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Tree Study Criticized; Researcher Defends It

December 22, 1991

Your article raises more questions than it answers. Why, since plants are our greatest source of clean air, did it not include what the trees produce over a 24-hour period instead of only in sunlight. Drawing conclusions without measuring the air cleaning properties of the same trees seems flawed. The investigator may have been out in the smog too long.

I find it unfortunate that the study only looks at the hydrocarbons produced by certain trees in sunlight, in a sterile air environment, enclosed in a plastic bag.

Even the lay person understands that trees will do everything in their power to survive and I suspect that the trees will produce what they need to survive when there is sunlight or darkness. The broad-leaf deciduous trees in the experiment produce the highest hydrocarbons. Is it also possible they produce the greatest benefits in cleaning the air during the dark hours?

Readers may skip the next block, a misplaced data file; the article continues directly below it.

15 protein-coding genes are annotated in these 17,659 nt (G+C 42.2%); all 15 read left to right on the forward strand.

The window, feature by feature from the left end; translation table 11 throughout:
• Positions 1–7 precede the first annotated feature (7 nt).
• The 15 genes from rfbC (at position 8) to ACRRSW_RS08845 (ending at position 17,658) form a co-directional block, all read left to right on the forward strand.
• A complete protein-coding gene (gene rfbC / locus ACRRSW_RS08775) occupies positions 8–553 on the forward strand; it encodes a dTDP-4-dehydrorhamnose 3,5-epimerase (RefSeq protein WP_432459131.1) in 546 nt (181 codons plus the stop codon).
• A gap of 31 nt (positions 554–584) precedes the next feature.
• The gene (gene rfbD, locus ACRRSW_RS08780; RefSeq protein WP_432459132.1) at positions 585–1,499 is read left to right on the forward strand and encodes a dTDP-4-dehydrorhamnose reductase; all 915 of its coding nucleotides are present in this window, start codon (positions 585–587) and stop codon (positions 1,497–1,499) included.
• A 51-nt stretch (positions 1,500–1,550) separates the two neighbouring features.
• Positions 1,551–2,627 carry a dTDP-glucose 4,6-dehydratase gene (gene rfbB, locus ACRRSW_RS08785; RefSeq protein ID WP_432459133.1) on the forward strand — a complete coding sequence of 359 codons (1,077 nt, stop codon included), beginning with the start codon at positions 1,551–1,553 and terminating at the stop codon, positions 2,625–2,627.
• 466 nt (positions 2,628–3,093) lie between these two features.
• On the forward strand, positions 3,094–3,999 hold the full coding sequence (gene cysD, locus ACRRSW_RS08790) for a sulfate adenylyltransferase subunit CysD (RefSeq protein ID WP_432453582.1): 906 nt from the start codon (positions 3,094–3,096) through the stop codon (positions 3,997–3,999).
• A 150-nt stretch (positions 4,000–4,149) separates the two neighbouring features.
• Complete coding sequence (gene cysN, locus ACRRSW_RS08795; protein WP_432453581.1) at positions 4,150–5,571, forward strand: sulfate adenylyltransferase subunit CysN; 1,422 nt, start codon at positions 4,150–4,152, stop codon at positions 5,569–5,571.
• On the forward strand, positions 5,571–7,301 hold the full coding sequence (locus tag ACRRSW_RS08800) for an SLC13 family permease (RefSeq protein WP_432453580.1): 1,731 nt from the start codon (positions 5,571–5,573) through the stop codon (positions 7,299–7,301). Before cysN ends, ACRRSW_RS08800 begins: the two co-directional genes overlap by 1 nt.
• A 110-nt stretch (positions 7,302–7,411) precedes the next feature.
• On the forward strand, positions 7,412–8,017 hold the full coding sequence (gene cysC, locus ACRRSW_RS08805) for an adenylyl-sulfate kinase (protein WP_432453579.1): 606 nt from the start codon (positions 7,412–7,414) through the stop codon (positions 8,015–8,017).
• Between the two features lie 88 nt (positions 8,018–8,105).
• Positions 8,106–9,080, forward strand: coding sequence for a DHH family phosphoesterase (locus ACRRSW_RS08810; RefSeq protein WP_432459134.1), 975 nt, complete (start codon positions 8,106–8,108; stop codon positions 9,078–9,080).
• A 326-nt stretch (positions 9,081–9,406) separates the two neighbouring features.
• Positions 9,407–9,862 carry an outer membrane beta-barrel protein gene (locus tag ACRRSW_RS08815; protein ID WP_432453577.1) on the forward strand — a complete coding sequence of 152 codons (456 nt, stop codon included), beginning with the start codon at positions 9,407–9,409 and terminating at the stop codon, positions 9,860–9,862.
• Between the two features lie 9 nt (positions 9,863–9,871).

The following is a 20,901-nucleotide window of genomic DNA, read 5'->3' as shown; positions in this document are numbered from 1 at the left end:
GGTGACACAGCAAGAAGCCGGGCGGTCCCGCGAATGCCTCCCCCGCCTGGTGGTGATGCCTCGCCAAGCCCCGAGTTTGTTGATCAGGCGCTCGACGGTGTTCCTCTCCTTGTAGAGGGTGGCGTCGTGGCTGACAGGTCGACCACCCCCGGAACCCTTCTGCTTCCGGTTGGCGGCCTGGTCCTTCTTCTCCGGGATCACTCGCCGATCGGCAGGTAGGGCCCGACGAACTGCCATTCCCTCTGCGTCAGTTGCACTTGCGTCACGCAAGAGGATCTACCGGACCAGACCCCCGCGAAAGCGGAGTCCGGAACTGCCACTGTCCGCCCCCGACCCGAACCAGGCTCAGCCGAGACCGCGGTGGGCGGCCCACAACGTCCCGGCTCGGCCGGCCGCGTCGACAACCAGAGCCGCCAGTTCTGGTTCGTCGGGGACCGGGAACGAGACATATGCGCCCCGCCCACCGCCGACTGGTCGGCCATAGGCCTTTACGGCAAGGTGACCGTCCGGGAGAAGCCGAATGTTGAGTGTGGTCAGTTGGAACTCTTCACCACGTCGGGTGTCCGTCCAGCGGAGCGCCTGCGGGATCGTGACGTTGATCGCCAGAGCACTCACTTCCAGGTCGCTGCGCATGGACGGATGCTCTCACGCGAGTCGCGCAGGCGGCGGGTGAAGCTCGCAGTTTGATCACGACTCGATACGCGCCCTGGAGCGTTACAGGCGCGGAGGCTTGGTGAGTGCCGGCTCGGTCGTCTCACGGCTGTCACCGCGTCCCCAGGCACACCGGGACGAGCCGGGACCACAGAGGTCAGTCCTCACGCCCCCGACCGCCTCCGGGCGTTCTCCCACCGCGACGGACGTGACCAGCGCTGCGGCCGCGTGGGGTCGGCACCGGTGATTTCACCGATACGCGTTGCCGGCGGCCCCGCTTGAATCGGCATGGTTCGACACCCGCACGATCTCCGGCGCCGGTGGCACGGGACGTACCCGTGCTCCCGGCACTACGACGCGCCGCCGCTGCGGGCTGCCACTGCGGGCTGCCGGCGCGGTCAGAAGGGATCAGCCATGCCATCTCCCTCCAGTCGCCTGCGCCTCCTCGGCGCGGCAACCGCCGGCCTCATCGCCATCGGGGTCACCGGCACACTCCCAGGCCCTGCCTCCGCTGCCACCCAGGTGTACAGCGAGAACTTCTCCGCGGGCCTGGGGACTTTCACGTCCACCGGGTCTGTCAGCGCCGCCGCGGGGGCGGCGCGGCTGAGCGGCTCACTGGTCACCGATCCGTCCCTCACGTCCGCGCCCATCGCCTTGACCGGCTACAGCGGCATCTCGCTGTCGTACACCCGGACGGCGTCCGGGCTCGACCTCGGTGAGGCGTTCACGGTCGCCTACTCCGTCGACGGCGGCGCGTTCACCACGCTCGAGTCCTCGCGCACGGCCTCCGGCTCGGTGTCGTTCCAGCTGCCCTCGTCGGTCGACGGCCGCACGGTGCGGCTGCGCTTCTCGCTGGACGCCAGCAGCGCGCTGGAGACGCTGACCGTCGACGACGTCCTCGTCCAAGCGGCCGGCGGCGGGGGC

Placing a plastic bag over a human being and measuring the rates and actions taken to survive as normal behavior would be inappropriate. Gasping for air would not I believe represent normal breathing characteristics for the subject. Measuring the increases and decreases in a normal environment that had hydrocarbons and other properties over the full 24 hours and all four seasons of the year would be a more valuable comparison.

SAUL H. KAY

Encino

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